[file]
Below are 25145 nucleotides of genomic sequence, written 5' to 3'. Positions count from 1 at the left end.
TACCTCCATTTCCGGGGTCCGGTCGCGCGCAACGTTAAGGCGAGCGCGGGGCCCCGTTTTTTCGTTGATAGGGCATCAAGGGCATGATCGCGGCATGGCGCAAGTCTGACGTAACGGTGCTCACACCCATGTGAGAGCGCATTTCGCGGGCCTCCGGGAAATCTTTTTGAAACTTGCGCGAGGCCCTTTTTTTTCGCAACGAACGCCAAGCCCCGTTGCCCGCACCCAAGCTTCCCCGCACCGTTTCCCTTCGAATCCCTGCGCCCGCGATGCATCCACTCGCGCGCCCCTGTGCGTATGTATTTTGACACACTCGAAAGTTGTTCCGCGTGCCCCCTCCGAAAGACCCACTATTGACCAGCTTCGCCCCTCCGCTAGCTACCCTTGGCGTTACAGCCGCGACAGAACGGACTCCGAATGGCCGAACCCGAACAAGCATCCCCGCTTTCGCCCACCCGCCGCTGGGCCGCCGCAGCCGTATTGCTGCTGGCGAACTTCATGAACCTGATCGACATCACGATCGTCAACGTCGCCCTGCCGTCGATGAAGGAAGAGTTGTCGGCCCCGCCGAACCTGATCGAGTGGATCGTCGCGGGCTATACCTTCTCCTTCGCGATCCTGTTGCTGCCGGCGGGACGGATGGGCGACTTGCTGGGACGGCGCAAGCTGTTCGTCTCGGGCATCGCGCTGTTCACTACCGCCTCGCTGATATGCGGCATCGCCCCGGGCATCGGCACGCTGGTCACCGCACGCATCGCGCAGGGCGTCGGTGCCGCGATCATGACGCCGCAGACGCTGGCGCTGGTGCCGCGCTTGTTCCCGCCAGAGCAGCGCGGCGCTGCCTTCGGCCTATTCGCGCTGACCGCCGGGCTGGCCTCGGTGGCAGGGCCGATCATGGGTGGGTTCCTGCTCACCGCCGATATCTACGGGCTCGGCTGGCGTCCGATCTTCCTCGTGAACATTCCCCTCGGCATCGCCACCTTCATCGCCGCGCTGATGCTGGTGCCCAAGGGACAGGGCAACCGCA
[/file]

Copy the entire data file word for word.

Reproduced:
Below are 25145 nucleotides of genomic sequence, written 5' to 3'. Positions count from 1 at the left end.
TACCTCCATTTCCGGGGTCCGGTCGCGCGCAACGTTAAGGCGAGCGCGGGGCCCCGTTTTTTCGTTGATAGGGCATCAAGGGCATGATCGCGGCATGGCGCAAGTCTGACGTAACGGTGCTCACACCCATGTGAGAGCGCATTTCGCGGGCCTCCGGGAAATCTTTTTGAAACTTGCGCGAGGCCCTTTTTTTTCGCAACGAACGCCAAGCCCCGTTGCCCGCACCCAAGCTTCCCCGCACCGTTTCCCTTCGAATCCCTGCGCCCGCGATGCATCCACTCGCGCGCCCCTGTGCGTATGTATTTTGACACACTCGAAAGTTGTTCCGCGTGCCCCCTCCGAAAGACCCACTATTGACCAGCTTCGCCCCTCCGCTAGCTACCCTTGGCGTTACAGCCGCGACAGAACGGACTCCGAATGGCCGAACCCGAACAAGCATCCCCGCTTTCGCCCACCCGCCGCTGGGCCGCCGCAGCCGTATTGCTGCTGGCGAACTTCATGAACCTGATCGACATCACGATCGTCAACGTCGCCCTGCCGTCGATGAAGGAAGAGTTGTCGGCCCCGCCGAACCTGATCGAGTGGATCGTCGCGGGCTATACCTTCTCCTTCGCGATCCTGTTGCTGCCGGCGGGACGGATGGGCGACTTGCTGGGACGGCGCAAGCTGTTCGTCTCGGGCATCGCGCTGTTCACTACCGCCTCGCTGATATGCGGCATCGCCCCGGGCATCGGCACGCTGGTCACCGCACGCATCGCGCAGGGCGTCGGTGCCGCGATCATGACGCCGCAGACGCTGGCGCTGGTGCCGCGCTTGTTCCCGCCAGAGCAGCGCGGCGCTGCCTTCGGCCTATTCGCGCTGACCGCCGGGCTGGCCTCGGTGGCAGGGCCGATCATGGGTGGGTTCCTGCTCACCGCCGATATCTACGGGCTCGGCTGGCGTCCGATCTTCCTCGTGAACATTCCCCTCGGCATCGCCACCTTCATCGCCGCGCTGATGCTGGTGCCCAAGGGACAGGGCAACCGCA